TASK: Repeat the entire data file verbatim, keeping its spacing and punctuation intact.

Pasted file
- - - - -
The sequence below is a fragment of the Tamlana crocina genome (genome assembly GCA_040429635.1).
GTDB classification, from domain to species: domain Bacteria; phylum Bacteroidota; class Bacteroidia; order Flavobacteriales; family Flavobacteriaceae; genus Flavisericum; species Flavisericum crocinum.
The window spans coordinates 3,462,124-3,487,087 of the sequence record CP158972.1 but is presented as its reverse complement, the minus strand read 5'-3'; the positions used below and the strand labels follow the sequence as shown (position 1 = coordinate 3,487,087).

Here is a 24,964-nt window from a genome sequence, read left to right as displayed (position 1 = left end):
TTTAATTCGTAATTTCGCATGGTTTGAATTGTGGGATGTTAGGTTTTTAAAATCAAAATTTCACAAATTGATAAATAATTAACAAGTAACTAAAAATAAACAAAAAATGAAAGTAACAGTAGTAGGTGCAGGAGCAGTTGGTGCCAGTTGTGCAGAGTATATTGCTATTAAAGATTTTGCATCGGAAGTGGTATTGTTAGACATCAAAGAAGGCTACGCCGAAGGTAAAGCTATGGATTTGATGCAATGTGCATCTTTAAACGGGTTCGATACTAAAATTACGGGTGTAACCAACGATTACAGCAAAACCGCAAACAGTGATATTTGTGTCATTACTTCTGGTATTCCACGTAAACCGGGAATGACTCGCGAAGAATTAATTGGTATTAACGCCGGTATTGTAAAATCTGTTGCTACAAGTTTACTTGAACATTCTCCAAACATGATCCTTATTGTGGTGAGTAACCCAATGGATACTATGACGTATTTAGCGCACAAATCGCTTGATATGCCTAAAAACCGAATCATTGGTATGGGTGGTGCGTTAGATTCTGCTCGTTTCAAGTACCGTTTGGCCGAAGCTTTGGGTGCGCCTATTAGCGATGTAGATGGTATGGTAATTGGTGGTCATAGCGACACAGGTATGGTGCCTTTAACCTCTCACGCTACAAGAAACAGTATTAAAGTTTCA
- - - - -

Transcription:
The sequence below is a fragment of the Tamlana crocina genome (genome assembly GCA_040429635.1).
GTDB classification, from domain to species: domain Bacteria; phylum Bacteroidota; class Bacteroidia; order Flavobacteriales; family Flavobacteriaceae; genus Flavisericum; species Flavisericum crocinum.
The window spans coordinates 3,462,124-3,487,087 of the sequence record CP158972.1 but is presented as its reverse complement, the minus strand read 5'-3'; the positions used below and the strand labels follow the sequence as shown (position 1 = coordinate 3,487,087).

Here is a 24,964-nt window from a genome sequence, read left to right as displayed (position 1 = left end):
TTTAATTCGTAATTTCGCATGGTTTGAATTGTGGGATGTTAGGTTTTTAAAATCAAAATTTCACAAATTGATAAATAATTAACAAGTAACTAAAAATAAACAAAAAATGAAAGTAACAGTAGTAGGTGCAGGAGCAGTTGGTGCCAGTTGTGCAGAGTATATTGCTATTAAAGATTTTGCATCGGAAGTGGTATTGTTAGACATCAAAGAAGGCTACGCCGAAGGTAAAGCTATGGATTTGATGCAATGTGCATCTTTAAACGGGTTCGATACTAAAATTACGGGTGTAACCAACGATTACAGCAAAACCGCAAACAGTGATATTTGTGTCATTACTTCTGGTATTCCACGTAAACCGGGAATGACTCGCGAAGAATTAATTGGTATTAACGCCGGTATTGTAAAATCTGTTGCTACAAGTTTACTTGAACATTCTCCAAACATGATCCTTATTGTGGTGAGTAACCCAATGGATACTATGACGTATTTAGCGCACAAATCGCTTGATATGCCTAAAAACCGAATCATTGGTATGGGTGGTGCGTTAGATTCTGCTCGTTTCAAGTACCGTTTGGCCGAAGCTTTGGGTGCGCCTATTAGCGATGTAGATGGTATGGTAATTGGTGGTCATAGCGACACAGGTATGGTGCCTTTAACCTCTCACGCTACAAGAAACAGTATTAAAGTTTCA